Was your arrest witnessed?
If there's nobody else around when you have your cardiac arrest - or if there is someone else around and they don't notice that you have died - you have a 3.9% chance of getting out of the hospital with your major brain functions intact. How often does this happen? More than half of all out-of-hospital ("OOH") arrests are unwitnessed.
If a bystander saw you arrest, you have 15.2% chance of survival with brain intact - that's nearly four-times better odds. The moral of this factoid is that you need to always have someone around, and that person needs to know how to tell if you've just arrested. More than one-third of all OOH arrests are witnessed by a bystander.
If a 911 responder got there in time to see you arrest - maybe someone called 911 because you weren't looking all that good a few minutes ago - you have an 18.6% chance of survival with major brain functions intact. A little more than 10% of the time, a 911 responder sees the arrest happen.
Many of you are asking yourselves, "Why is it that my odds of survival only improve by 22% when it's the professionals see the arrest, as opposed to an ordinary bystander?" Good question. Read on.
Who started performing CPR on you?
In one third of the cases a bystander initiated CPR, and in two thirds of the cases a 911 responder initiated CPR. When the 911 responder initiated CPR, 8.7% survived. When the bystander initiated CPR, 11.3% survived - a 41% improvement.
Who first applied the AED or Monitor to your right upper chest and left side chest wall?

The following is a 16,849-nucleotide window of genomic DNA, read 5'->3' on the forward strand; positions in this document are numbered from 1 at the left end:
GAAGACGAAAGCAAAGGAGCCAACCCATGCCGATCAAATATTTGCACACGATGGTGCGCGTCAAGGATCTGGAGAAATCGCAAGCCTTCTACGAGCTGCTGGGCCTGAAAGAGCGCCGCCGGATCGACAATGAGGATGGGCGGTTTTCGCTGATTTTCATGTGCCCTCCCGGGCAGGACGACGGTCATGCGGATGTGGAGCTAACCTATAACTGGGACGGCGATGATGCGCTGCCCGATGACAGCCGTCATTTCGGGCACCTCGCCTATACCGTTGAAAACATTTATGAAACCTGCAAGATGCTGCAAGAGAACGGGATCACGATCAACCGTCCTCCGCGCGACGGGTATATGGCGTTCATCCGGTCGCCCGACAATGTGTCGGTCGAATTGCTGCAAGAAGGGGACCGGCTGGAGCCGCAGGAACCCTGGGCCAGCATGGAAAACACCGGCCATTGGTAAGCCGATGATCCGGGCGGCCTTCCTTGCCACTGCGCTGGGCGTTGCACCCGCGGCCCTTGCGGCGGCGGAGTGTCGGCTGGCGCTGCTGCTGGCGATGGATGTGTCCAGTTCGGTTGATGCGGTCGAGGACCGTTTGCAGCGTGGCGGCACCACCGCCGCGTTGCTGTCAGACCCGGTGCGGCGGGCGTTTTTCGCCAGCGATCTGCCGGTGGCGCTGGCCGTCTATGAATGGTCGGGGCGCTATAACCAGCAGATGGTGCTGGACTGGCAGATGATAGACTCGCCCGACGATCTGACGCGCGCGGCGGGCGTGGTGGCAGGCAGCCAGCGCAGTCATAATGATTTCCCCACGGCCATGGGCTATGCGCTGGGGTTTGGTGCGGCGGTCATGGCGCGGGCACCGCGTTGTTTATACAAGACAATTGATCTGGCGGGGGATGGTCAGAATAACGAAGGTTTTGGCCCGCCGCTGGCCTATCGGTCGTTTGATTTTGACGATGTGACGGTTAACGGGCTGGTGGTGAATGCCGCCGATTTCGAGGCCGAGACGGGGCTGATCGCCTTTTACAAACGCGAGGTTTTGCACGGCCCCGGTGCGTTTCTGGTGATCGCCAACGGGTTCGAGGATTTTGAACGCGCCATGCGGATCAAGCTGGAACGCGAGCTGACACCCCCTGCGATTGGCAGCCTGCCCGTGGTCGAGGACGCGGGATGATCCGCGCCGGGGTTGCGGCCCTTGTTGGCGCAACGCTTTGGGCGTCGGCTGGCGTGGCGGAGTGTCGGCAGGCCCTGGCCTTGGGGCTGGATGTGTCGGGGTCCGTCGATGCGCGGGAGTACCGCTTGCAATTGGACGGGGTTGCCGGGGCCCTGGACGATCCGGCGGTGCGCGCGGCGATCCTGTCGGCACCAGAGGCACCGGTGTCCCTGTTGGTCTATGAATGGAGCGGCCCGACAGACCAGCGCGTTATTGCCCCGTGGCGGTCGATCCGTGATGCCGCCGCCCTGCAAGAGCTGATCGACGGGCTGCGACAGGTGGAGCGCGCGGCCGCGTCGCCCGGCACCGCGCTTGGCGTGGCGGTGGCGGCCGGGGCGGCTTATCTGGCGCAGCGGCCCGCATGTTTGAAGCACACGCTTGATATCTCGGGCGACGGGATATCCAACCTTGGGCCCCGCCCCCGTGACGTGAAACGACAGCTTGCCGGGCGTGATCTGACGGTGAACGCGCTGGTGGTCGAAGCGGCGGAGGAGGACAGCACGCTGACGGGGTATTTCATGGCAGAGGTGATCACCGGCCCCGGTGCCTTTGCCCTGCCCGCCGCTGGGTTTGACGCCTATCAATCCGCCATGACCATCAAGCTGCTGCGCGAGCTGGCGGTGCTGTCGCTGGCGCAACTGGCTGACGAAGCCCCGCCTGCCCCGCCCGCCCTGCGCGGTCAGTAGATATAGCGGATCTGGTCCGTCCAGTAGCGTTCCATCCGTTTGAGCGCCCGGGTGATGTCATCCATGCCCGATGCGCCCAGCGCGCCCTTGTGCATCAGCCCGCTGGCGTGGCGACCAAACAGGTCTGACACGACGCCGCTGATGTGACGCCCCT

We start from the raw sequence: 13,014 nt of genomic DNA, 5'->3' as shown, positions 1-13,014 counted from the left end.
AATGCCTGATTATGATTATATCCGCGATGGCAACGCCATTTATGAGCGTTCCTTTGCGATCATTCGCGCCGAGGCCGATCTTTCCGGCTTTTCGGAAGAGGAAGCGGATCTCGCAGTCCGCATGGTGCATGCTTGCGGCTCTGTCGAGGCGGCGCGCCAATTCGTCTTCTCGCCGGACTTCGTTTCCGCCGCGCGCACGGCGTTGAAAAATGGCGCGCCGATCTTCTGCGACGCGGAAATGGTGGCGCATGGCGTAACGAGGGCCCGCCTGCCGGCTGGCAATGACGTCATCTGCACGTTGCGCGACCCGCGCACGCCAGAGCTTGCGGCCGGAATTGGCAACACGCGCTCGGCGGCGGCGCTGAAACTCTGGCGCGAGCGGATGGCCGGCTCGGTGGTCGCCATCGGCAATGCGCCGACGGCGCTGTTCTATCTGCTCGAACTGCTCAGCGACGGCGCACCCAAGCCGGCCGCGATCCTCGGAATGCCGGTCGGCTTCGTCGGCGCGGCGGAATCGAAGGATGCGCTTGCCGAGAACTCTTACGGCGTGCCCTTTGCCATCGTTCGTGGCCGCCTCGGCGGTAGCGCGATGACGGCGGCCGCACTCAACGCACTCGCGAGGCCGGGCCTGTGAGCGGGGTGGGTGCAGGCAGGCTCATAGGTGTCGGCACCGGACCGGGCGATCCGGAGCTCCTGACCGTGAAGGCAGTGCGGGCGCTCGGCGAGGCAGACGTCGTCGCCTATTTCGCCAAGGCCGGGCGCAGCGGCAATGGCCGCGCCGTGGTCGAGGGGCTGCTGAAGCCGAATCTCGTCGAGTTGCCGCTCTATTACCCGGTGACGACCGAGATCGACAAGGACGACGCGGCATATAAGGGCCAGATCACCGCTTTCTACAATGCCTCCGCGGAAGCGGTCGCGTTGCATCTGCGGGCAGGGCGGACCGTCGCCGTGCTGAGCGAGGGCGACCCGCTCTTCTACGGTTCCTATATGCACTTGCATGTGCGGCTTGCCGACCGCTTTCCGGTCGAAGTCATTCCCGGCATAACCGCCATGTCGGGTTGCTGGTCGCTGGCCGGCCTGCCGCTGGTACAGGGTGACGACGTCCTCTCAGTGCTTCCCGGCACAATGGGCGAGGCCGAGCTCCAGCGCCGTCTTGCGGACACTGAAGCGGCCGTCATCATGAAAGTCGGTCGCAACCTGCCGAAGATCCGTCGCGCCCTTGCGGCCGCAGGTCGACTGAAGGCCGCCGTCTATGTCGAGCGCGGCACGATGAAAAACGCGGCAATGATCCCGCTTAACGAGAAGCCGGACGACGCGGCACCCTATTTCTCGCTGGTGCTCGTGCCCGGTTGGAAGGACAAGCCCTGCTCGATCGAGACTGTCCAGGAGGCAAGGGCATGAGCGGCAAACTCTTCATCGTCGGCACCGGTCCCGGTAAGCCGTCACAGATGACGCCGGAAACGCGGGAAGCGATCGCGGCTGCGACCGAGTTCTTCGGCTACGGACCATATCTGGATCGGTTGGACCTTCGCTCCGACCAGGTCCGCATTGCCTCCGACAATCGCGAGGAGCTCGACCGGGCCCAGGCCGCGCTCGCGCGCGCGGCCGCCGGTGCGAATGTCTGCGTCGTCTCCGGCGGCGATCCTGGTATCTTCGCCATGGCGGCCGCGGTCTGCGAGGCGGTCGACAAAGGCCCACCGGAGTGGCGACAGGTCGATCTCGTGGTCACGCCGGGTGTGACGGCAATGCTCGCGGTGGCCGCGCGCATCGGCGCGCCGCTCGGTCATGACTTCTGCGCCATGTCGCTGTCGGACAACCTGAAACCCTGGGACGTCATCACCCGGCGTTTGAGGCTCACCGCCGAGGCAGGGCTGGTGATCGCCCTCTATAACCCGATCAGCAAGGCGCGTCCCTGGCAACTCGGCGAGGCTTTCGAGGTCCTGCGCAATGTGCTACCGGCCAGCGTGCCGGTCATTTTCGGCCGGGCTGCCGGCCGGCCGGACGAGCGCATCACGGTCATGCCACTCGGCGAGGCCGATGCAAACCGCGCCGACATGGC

An overwhelming 96.3% of the arrest victims had an AED / Monitor applied by the 911 responder, and only 3.7% had one applied by a bystander. When the 911 responder applied the monitor, 9.1% survived. When the bystander applied the AED, 23.5% survived.
Why did so few AEDs get applied by bystanders? First of all, there aren't enough AED's nearby in most locations. Second, fewer than one-third of the bystanders will perform CPR, so why would we think that all bystanders would apply the AED, even if AED's were everywhere?
Why did the bystanders get such better results? An AED promptly applied works far, far better than one applied after the 911 responder gets there.
How representative are these numbers?
Mileage does vary. If you arrest on a farm, your chances of surviving are near zero. If you are in the passenger concourse in the Pheonix, AZ airport your chances of surviving are 75% - an average value for the past ten years. The Phoenix airport gets such good results because there are lots of trained people and AED's nearby, and they practice.
Interestingly enough, the existence of such a wide range of outcome probabilities tells us that most places can do far better than they do.
What does all this mean?
- You do not want to have a cardiac arrest, and you really don't want to have an unwitnessed one.
- If you get immediate, high-quality CPR (chest compressions of two inches or more, 100-120 times a minute with almost no interruptions and with no interruption longer than five seconds) and if you get defibrillated promptly - say, within three minutes of the arrest - you can expect your survival odds to be far, far higher than otherwise.
- Get a personal AED, unless you live alone.